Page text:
Andy Messersmith wrestled in college, earning All-American honors at Adams State in 2002-03. He’s been a head wrestling coach and enjoyed success at North Sanpete and Juab. He’s also been an assistant football coach.
But he’s always wanted to be a head football coach.
He’ll get his shot this coming football season. Messersmith was announced as the new head coach for Enterprise High School earlier this year, replacing Malin Williams, who left by what was described as a “mutual” decision.
In Williams’ four years as head coach of the Wolves, their record was 20-21 with three playoff appearances. The Wolves went 5-6 last year. As far as winning games, Messersmith has a couple reasons why he thinks Enterprise can win.
“I believe that (the players) just need to believe in themselves and focus on the basics and the fundamentals,” he said. “Winning takes care of itself when everything’s done right.”
Messersmith said, for whatever reason, there were some kids who quit the team or otherwise didn’t play. One of his immediate goals is to get kids out to play and have fun. He also hopes his staff of assistant coaches, who are quite young, will help with relating to the players.
“That’s what I want, is to make it a good experience for the kids,” he said.
Messersmith, not the same Andy Messersmith who pitched 12 stellar seasons in the major leagues, played football and wrestled at Juab High. He attended Ricks College (now BYU-Idaho) and then Adams State in Colorado.
His father, Paul, was a legendary football coach in the 1980s at Richfield, where he won the 2A state title in 1984 and amassed a career record of 50-17 with the Wildcats. He also coached at Juab, where he went 48-26 in seven seasons at the helm.
Messersmith has spent the past five years as the defensive coordinator at Uintah High (Class 4A) in Vernal. In that time, the Utes went 11-38 overall and allowed an average of 33.9 points per game.
It’s two months before Enterprise’s season opener against Diamond Ranch and a lot can, and most likely will, change until then. Messersmith said he expects the team’s strengths to be at the running back, the wide receiver and slot receiver spots.
A quarterback battle also looms, but that will be addressed closer to the season’s start. The Wolves have to find a starting quarterback to replace prolific dual-threat QB Brandell Shumway, who graduated.
Messersmith said the biggest concerns at the moment are on the offensive and defensive line, which become magnified in the run-heavy Class 2A. That’s one of the biggest differences in Class 2A compared to 4A.
“Teams in 2A, they’re dedicated to running the ball. If you can’t stop the run, you’re not going to have success,” he said.
Consider Enterprise an even fresher start for Messersmith, who has been involved in controversy in the past.
In January 2010, while teaching at Juab High, Messersmith was involved in a verbal argument and later a physical altercation with a student, according to a report by The Times-News of Nephi.
Throughout the process, many in the Nephi community showed support for Messersmith, including a large crowd at a Juab School District meeting approximately a week after the incident. He was placed on administrative leave after the incident, and later resigned.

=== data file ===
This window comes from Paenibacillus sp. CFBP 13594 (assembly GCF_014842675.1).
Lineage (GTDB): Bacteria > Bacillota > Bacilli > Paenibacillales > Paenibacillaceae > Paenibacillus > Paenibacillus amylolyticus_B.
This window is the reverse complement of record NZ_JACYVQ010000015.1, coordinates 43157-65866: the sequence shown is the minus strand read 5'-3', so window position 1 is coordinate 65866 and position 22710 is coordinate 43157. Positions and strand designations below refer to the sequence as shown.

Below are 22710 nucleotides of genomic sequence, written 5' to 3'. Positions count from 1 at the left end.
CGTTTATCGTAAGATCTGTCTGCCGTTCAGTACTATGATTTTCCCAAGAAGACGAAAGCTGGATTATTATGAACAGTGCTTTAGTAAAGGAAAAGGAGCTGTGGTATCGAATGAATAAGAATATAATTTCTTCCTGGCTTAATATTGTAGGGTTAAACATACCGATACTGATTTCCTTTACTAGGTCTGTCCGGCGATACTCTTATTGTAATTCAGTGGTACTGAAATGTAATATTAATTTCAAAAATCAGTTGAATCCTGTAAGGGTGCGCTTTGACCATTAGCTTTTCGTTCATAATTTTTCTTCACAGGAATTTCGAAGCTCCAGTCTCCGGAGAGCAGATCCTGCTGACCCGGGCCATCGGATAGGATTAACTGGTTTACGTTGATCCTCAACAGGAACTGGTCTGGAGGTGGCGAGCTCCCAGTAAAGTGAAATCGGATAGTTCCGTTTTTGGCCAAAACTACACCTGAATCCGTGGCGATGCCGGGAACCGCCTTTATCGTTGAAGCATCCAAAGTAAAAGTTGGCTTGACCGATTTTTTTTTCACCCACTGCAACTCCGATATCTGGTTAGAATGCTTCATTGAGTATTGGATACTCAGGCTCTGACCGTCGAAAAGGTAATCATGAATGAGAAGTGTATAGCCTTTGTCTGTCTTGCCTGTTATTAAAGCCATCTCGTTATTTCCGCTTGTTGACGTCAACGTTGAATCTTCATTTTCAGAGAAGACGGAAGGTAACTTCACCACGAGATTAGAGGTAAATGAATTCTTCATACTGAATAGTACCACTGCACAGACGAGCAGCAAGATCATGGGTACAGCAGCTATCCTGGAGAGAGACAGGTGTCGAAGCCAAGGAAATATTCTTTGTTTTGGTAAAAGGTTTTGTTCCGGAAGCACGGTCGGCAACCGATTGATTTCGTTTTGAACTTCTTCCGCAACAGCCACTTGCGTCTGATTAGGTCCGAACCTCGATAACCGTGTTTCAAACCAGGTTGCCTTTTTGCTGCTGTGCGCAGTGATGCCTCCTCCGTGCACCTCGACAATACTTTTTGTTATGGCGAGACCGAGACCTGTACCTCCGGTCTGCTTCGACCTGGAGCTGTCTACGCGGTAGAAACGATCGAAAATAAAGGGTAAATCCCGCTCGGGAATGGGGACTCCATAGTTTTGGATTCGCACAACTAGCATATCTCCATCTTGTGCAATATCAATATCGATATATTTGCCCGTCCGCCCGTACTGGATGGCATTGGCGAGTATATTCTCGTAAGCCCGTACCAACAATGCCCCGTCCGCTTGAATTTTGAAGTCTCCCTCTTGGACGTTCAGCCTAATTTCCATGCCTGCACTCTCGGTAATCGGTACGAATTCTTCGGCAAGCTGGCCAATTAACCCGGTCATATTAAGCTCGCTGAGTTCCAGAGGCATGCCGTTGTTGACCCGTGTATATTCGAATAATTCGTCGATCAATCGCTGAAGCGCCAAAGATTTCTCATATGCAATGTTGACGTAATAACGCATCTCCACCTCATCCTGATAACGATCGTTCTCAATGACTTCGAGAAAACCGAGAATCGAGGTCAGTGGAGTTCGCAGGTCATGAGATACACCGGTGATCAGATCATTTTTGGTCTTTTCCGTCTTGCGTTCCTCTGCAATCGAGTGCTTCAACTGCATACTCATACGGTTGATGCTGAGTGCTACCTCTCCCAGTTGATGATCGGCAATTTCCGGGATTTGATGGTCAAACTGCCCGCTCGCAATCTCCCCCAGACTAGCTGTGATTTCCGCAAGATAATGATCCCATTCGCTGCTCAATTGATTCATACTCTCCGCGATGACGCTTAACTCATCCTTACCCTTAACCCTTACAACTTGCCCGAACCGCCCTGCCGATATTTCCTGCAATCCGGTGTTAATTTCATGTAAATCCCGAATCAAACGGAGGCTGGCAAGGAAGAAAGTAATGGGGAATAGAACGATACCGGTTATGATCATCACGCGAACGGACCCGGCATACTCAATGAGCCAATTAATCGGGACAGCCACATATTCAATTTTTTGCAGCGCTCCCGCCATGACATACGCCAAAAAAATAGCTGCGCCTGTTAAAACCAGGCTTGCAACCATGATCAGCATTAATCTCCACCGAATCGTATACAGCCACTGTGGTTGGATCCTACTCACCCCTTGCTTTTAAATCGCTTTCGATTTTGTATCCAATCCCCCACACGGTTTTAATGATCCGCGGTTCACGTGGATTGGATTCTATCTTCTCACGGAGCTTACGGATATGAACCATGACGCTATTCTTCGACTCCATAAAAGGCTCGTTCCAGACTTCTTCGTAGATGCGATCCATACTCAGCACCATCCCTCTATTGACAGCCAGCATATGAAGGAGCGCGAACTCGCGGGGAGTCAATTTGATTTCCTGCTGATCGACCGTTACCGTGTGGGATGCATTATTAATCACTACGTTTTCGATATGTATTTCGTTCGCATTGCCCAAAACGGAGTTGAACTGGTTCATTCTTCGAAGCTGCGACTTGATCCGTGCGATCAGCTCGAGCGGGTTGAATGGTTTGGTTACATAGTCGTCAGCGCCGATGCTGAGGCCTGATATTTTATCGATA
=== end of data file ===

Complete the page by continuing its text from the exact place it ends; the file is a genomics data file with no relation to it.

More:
More than a year later in May 2011, he was hired at Uintah High in Vernal, a move that attracted some controversy according to the Vernal Express. Details of the 2010 incident were laid bare in the Express, which cited a Nephi City Police report.
According to the report, Messersmith engaged in a verbal altercation with a student in a physical education class. Later, according to the report, Messersmith threw a roll of tape at the student and put the student in a headlock.
He pleaded guilty to disorderly conduct, a Class C misdemeanor, which wasn’t grounds for removal of his teaching license. He completed anger management and was ordered to complete community service and pay a $300 fine, according to the Express, which cited court records.
Messersmith acknowledged he was in the wrong.
“I made mistakes. I shouldn’t have said some of the stuff I said,” he said. “That was just me being dumb and young.”
Enterprise Principal Rick Palmer gave Messersmith a full vote of confidence. He said he spoke with the current principal and assistant principal at Juab High, the athletic director, football head coach and wrestling head coach at Uintah and a number of community members in Nephi.
“All of them had nothing but praise. They had no issues,” Palmer said.
In speaking with Juab and Uintah administrators and coaches, Palmer said the consensus was that the 2010 incident was a one-time occurrence.
Messersmith was interviewed by a committee that included three parents, who were all in favor of hiring him, according to Palmer.
Calvin Holt, the assistant principal and athletic director at Enterprise, said the school had thoroughly investigated Messersmith’s background and were confident in the hiring. Holt added the school has had nothing but positive support from the local community.
Follow Patrick Carr on Twitter @patrickcarr_, on Facebook at facebook.com/patrickjosephcarr1/ or call him at (435) 231-3834. Keep up with The Spectrum’s prep sports coverage using #region9preps